Oahu is a great place for a number of different water sports. There are many locations around the island which are perfect for kayaking. Whether you’re a novice or an experienced kayaker, Oahu has a lot to offer—from stream kayaking, to shallow reefs, to ocean kayaking, Oahu has so many options. Below is a brief roundup of favorite kayaking spots around the island. Some you can explore on your own, others you might prefer a guided paddle. Grab a dry bag, rent some kayaks, and set off on some fun adventures!
Kayaking out to the Mokes is a favorite among both tourists and locals. Launch from Lanikai Beach to ocean kayak out to the larger of the islands, Moku Nui. Permits are required for landing on Moku Nui, and are often included in kayak rentals and guided tours. Depending on the tide, the water might be shallow at the beginning of the trip, so make sure to watch out for coral. On your way out, keep an eye out for sea turtles and Hawaiian Monk Seals. Landing on Moku Nui can be a bit difficult depending on the tide. When we kayaked out in 2017, we watched for a while as other kayaker’s attempted to land in rough surf. If you are on a guided tour, make sure to listen to your tour guide concerning landing. If you are on a self-guided tour, ask the kayak rental company for any tricks or tips on your route to the island.
Once on the island, you might see some Monk Seals sunning on the sand. Head over the Queen’s Bath, hike around the island and enjoy the view. Note that you cannot kayak out to Moku Nui on Sundays. This trip takes about 4-5 hours round trip, depending on how much time you want to spend on the island and whether you launch from Lanikai Beach of Kailua Beach.
If you are looking for a leisure kayak adventure, consider kayaking around Kailua Beach. The clear water at Kailua Beach is prefect for viewing sea life and coral. You might get lucky and see some sea turtles in the waters off the beach. This is a fun activity if you just want to spend an hour or two kayaking. There are many kayak rental companies in the area that deliver your kayaks to the beach for you.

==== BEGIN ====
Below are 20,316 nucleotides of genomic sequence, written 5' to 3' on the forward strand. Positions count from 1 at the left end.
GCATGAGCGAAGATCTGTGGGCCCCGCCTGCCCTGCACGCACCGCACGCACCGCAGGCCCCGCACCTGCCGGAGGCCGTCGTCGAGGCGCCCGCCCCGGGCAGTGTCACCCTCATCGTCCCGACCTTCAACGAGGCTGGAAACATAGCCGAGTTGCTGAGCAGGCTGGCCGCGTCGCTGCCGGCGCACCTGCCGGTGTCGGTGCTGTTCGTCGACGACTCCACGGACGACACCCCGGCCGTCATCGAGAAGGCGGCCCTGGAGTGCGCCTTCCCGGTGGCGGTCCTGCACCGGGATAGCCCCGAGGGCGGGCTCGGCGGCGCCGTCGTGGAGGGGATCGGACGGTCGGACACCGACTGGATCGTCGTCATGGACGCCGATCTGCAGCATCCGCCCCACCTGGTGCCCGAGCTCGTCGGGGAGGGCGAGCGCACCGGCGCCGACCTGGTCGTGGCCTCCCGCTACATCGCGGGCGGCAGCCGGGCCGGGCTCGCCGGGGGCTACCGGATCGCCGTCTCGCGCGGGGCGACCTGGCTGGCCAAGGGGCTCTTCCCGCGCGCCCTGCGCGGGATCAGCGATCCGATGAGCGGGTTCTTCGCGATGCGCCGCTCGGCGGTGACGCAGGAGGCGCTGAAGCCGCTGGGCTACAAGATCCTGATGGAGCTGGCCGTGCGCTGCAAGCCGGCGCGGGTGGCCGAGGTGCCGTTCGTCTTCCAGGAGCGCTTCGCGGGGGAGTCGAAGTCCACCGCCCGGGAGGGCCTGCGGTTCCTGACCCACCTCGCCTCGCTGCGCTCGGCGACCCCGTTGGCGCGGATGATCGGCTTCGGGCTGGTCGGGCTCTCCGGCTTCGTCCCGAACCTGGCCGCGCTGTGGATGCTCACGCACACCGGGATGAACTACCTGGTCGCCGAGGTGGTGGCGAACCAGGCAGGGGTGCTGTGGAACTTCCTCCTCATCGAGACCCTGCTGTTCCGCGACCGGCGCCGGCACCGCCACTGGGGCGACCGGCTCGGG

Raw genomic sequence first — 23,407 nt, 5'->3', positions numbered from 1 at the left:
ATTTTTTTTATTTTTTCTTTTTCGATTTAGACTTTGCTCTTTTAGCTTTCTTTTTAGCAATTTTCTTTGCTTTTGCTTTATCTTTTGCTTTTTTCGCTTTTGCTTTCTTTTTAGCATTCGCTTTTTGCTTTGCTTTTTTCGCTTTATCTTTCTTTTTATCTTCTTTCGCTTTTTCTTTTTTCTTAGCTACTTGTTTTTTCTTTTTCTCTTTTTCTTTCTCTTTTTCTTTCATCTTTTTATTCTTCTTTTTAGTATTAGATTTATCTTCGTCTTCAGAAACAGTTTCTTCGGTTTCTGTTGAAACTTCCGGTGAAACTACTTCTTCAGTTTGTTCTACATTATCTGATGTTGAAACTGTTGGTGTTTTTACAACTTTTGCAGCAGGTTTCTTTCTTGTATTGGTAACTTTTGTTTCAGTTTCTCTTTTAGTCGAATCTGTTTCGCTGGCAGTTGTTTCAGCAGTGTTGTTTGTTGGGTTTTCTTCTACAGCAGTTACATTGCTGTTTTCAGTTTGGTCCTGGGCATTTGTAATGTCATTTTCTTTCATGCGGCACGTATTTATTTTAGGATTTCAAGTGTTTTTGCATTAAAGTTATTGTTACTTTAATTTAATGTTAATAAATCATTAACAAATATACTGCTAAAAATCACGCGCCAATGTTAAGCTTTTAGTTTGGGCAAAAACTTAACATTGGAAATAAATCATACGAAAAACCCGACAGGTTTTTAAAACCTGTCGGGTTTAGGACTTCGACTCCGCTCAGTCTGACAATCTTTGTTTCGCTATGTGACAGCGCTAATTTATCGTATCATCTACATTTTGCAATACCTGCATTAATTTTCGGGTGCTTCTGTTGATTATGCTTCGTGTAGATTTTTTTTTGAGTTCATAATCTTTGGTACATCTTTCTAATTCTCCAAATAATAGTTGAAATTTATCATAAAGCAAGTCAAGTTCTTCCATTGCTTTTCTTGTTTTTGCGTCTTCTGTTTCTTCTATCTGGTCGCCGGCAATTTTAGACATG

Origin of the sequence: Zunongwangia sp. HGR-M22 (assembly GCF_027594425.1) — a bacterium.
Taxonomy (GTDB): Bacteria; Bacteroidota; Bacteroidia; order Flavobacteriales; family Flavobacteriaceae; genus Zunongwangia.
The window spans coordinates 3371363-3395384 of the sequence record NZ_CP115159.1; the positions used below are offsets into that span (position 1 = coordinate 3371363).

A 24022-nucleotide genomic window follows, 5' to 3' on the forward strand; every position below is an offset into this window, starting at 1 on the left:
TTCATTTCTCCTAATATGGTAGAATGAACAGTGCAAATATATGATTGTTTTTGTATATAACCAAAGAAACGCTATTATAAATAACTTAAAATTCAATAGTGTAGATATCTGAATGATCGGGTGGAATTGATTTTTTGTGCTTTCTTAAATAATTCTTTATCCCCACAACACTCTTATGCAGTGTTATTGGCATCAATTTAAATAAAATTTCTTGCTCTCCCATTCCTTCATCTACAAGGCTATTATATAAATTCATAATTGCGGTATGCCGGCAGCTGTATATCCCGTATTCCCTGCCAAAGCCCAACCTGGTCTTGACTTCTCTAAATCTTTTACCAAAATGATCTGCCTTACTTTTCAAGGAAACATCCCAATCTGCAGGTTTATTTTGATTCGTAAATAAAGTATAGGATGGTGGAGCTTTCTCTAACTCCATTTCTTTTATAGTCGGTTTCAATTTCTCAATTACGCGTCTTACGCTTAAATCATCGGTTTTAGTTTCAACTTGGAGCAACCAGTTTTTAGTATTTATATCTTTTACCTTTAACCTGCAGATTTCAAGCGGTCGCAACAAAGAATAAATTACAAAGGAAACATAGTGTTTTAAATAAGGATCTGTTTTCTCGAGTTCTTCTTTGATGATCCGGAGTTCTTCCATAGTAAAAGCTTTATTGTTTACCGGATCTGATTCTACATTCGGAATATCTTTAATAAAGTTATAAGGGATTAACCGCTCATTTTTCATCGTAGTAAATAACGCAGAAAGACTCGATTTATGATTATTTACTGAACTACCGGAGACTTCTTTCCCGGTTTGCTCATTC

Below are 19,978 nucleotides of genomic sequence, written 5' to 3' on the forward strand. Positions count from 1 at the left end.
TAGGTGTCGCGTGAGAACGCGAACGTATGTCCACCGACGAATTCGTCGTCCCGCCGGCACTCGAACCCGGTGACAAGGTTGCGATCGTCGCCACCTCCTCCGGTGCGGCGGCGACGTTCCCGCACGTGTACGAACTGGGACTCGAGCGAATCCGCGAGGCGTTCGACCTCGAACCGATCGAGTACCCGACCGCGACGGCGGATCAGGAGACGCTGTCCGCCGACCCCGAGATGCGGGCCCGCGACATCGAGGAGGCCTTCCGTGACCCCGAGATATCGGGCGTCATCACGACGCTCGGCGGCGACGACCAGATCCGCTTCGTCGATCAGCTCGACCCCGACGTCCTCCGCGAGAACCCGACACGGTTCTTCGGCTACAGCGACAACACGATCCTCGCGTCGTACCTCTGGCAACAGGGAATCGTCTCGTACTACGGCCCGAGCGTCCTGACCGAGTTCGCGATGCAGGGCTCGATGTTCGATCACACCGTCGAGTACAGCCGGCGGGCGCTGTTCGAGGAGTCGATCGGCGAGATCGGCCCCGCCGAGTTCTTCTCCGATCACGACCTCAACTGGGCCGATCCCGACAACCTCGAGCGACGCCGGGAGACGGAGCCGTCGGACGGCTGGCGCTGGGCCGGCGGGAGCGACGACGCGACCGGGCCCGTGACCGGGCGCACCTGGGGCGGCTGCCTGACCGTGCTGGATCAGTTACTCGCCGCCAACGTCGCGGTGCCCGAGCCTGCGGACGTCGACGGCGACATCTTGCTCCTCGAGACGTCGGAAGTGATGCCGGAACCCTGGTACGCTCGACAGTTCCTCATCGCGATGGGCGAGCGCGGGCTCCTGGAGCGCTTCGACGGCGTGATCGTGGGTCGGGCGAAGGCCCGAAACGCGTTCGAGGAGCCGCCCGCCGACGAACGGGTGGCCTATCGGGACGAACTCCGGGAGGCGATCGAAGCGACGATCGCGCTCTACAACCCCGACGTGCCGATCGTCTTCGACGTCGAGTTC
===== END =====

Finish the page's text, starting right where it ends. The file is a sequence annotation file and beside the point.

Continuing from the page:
If you have been on Oahu for a while, chances are you have heard of the Kaneohe Sandbar. A frequent destination for pontoon boats, kayakers, and tour companies, this miles long sandbar in Kaneohe Bay is a fun way to spend the day at the beach. It takes about an hour to get to the sandbar from the shoreline. Make sure to bring a hat, water and sunscreen! This is a great place to hangout for the day, play in the water and snorkel.
Mokoli’I (Chinaman’s Hat)
Situated near Kualoa Ranch, Mokoli’I is commonly referred to as “Chinaman’s Hat”. This is a brief kayaking trip and Mokoli’I can be reached after about a half hour of kayaking. If you are adventurous, bring along some hiking shoes and hike up to the top of the Island. This is a step hike, so be careful before starting it! If you decide to hike, this trip takes about 2 to 4 hours roundtrip.
He’eia State Park Fishpond
The fishpond at He’eia State Park was originally constructed 600-800 years ago. The fishpond is intact and is actively managed by Paepae o He’eia to remove invasive species and repair damaged area. You can kayak around this beautiful fishpond and go back in time to when the ancient Hawai’ians would use these ponds to fish sustainably.
Poka’I Bay Beach Park
The protected breakwater at Poka’I Bay on the west side makes it a safe place to kayak. The waters in the bay remain calm year round. If you come early in the morning, you might be able to spot some spinner dolphins.
For more information on kayak rental companies, click here. These are just some of the many beautiful places to kayak around Oahu. Where have you explored? What is your favorite place to kayak?